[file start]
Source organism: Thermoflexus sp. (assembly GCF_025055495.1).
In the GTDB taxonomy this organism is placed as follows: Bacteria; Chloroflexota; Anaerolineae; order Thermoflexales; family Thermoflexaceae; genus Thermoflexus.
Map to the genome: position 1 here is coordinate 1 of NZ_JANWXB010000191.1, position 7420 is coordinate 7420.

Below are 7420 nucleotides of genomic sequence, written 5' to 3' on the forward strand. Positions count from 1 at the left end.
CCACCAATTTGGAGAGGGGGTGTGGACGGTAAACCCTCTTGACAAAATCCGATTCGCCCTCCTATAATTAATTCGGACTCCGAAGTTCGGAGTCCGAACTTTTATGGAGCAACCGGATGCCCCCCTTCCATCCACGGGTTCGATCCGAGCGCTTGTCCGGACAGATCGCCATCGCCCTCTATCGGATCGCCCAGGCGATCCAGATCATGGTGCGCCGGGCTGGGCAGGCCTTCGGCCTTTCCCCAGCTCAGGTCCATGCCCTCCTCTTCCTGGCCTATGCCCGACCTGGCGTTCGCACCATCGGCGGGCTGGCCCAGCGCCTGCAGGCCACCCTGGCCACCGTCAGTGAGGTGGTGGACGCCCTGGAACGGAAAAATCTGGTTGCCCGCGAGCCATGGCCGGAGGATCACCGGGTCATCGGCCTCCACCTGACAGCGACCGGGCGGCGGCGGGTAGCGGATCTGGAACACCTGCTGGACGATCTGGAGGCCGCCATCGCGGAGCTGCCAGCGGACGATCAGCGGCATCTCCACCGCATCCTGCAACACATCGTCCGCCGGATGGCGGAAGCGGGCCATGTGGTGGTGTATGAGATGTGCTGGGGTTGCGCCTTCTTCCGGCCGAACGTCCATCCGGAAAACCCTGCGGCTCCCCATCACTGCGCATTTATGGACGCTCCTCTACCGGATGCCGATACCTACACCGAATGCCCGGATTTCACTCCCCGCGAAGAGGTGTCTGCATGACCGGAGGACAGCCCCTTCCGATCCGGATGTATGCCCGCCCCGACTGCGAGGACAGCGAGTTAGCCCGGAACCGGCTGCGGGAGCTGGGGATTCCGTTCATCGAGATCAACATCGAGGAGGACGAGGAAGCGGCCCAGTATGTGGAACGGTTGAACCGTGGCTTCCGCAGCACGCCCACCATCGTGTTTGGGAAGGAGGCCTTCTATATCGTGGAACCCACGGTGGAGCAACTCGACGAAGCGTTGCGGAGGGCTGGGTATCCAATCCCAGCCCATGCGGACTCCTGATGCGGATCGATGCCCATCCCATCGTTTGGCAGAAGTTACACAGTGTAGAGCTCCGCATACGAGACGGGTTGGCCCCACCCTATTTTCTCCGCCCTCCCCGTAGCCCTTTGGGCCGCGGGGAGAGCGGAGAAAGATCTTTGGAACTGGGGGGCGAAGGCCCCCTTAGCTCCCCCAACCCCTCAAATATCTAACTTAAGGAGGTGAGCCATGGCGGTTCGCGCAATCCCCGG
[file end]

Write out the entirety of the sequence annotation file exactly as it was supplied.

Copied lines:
Source organism: Thermoflexus sp. (assembly GCF_025055495.1).
In the GTDB taxonomy this organism is placed as follows: Bacteria; Chloroflexota; Anaerolineae; order Thermoflexales; family Thermoflexaceae; genus Thermoflexus.
Map to the genome: position 1 here is coordinate 1 of NZ_JANWXB010000191.1, position 7420 is coordinate 7420.

Below are 7420 nucleotides of genomic sequence, written 5' to 3' on the forward strand. Positions count from 1 at the left end.
CCACCAATTTGGAGAGGGGGTGTGGACGGTAAACCCTCTTGACAAAATCCGATTCGCCCTCCTATAATTAATTCGGACTCCGAAGTTCGGAGTCCGAACTTTTATGGAGCAACCGGATGCCCCCCTTCCATCCACGGGTTCGATCCGAGCGCTTGTCCGGACAGATCGCCATCGCCCTCTATCGGATCGCCCAGGCGATCCAGATCATGGTGCGCCGGGCTGGGCAGGCCTTCGGCCTTTCCCCAGCTCAGGTCCATGCCCTCCTCTTCCTGGCCTATGCCCGACCTGGCGTTCGCACCATCGGCGGGCTGGCCCAGCGCCTGCAGGCCACCCTGGCCACCGTCAGTGAGGTGGTGGACGCCCTGGAACGGAAAAATCTGGTTGCCCGCGAGCCATGGCCGGAGGATCACCGGGTCATCGGCCTCCACCTGACAGCGACCGGGCGGCGGCGGGTAGCGGATCTGGAACACCTGCTGGACGATCTGGAGGCCGCCATCGCGGAGCTGCCAGCGGACGATCAGCGGCATCTCCACCGCATCCTGCAACACATCGTCCGCCGGATGGCGGAAGCGGGCCATGTGGTGGTGTATGAGATGTGCTGGGGTTGCGCCTTCTTCCGGCCGAACGTCCATCCGGAAAACCCTGCGGCTCCCCATCACTGCGCATTTATGGACGCTCCTCTACCGGATGCCGATACCTACACCGAATGCCCGGATTTCACTCCCCGCGAAGAGGTGTCTGCATGACCGGAGGACAGCCCCTTCCGATCCGGATGTATGCCCGCCCCGACTGCGAGGACAGCGAGTTAGCCCGGAACCGGCTGCGGGAGCTGGGGATTCCGTTCATCGAGATCAACATCGAGGAGGACGAGGAAGCGGCCCAGTATGTGGAACGGTTGAACCGTGGCTTCCGCAGCACGCCCACCATCGTGTTTGGGAAGGAGGCCTTCTATATCGTGGAACCCACGGTGGAGCAACTCGACGAAGCGTTGCGGAGGGCTGGGTATCCAATCCCAGCCCATGCGGACTCCTGATGCGGATCGATGCCCATCCCATCGTTTGGCAGAAGTTACACAGTGTAGAGCTCCGCATACGAGACGGGTTGGCCCCACCCTATTTTCTCCGCCCTCCCCGTAGCCCTTTGGGCCGCGGGGAGAGCGGAGAAAGATCTTTGGAACTGGGGGGCGAAGGCCCCCTTAGCTCCCCCAACCCCTCAAATATCTAACTTAAGGAGGTGAGCCATGGCGGTTCGCGCAATCCCCGG